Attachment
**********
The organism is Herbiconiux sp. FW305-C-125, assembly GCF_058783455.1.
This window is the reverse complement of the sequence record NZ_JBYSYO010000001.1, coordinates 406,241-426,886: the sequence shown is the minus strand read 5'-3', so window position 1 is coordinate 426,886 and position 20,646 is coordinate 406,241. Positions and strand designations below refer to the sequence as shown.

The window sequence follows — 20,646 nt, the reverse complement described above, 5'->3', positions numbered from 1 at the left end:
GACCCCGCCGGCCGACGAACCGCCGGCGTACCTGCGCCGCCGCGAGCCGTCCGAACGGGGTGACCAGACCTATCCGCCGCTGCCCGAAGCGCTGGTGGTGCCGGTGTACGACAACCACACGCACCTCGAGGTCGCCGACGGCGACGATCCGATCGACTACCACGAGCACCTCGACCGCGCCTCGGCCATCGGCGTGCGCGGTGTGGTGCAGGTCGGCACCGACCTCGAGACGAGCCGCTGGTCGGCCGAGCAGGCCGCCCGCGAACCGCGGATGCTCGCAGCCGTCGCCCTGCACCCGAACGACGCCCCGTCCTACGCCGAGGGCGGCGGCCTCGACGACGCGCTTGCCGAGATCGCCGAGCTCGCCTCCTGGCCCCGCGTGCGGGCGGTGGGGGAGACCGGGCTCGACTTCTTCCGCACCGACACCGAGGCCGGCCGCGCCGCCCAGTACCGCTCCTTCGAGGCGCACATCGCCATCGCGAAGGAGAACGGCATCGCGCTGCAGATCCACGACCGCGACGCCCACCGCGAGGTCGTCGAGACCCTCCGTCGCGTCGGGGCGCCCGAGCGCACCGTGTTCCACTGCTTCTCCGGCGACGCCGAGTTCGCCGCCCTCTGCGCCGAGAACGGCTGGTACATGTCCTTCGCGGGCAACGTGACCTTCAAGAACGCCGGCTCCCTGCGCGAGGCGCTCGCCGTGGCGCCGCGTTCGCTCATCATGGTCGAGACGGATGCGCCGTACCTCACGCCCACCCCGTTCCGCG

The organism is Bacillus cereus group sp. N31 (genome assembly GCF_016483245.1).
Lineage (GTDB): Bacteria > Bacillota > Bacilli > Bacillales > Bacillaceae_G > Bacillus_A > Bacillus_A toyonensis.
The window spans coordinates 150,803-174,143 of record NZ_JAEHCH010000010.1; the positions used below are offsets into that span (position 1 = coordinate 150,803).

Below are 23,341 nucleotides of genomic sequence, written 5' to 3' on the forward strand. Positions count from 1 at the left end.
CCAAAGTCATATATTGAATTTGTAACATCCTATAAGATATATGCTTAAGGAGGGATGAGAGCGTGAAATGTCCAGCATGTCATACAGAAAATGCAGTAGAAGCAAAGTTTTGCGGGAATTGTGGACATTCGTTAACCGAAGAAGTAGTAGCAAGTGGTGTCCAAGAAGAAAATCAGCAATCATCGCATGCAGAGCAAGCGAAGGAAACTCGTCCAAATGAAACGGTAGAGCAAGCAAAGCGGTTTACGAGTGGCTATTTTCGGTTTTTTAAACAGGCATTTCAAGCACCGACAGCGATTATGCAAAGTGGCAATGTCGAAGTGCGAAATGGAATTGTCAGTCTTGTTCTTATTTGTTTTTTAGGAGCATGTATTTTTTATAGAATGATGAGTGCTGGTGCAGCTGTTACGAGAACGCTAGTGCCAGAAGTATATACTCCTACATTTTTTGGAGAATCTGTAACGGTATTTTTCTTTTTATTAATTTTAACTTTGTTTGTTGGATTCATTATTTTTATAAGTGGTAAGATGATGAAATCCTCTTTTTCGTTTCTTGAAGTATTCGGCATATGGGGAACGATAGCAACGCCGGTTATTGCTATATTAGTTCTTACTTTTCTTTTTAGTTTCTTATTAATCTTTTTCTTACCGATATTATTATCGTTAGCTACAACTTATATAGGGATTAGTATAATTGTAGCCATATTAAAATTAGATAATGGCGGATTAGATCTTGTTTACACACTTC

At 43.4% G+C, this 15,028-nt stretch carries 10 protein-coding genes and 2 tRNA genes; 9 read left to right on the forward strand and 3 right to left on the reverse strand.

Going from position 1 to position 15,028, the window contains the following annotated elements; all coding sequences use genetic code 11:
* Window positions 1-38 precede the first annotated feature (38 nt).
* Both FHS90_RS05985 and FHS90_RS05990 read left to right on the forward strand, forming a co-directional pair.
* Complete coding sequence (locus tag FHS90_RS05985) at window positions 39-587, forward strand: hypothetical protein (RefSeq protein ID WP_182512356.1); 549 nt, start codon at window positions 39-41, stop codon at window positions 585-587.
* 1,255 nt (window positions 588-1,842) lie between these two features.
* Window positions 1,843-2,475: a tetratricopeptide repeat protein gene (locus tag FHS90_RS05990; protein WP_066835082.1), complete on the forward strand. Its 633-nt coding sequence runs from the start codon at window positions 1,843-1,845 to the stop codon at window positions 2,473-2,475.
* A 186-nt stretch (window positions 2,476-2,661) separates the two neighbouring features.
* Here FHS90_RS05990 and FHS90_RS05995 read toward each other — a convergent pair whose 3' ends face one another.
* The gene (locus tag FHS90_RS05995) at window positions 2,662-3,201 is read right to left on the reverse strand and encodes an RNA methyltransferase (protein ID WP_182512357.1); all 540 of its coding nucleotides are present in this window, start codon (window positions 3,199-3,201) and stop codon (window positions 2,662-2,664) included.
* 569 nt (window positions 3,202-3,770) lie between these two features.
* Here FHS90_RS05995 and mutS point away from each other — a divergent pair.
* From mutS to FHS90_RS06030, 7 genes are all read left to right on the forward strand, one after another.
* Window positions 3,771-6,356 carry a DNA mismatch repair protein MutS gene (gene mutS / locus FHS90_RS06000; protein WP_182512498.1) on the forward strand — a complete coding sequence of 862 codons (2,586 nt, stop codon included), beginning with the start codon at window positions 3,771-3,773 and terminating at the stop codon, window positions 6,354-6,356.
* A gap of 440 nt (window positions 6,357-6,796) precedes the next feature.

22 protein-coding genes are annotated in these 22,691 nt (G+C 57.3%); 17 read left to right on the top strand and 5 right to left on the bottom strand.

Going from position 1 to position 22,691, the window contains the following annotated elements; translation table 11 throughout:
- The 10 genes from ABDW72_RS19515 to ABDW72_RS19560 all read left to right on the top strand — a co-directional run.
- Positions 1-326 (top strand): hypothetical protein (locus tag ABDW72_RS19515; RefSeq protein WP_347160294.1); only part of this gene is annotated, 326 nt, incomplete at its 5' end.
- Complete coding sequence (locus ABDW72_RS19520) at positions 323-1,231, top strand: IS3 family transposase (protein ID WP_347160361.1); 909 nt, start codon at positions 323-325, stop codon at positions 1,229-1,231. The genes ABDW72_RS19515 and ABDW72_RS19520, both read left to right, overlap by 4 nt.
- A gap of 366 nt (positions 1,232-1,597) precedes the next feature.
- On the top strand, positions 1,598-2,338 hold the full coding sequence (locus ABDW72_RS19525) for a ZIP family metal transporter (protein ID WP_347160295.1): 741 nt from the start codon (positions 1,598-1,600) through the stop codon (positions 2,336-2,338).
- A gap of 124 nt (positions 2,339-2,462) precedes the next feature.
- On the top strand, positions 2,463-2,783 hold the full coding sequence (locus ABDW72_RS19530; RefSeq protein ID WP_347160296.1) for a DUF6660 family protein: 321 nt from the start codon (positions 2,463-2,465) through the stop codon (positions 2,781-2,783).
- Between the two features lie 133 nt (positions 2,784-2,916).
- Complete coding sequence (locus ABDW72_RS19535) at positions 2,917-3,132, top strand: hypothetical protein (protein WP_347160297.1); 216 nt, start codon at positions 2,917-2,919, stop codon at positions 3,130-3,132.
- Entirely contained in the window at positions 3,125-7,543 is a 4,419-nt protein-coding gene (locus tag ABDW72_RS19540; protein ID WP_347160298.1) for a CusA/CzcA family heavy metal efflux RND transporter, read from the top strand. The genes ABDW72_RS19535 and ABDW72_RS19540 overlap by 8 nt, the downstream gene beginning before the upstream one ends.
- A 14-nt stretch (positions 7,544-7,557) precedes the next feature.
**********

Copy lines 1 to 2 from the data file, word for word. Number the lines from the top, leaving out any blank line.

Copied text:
The organism is Herbiconiux sp. FW305-C-125, assembly GCF_058783455.1.
This window is the reverse complement of the sequence record NZ_JBYSYO010000001.1, coordinates 406,241-426,886: the sequence shown is the minus strand read 5'-3', so window position 1 is coordinate 426,886 and position 20,646 is coordinate 406,241. Positions and strand designations below refer to the sequence as shown.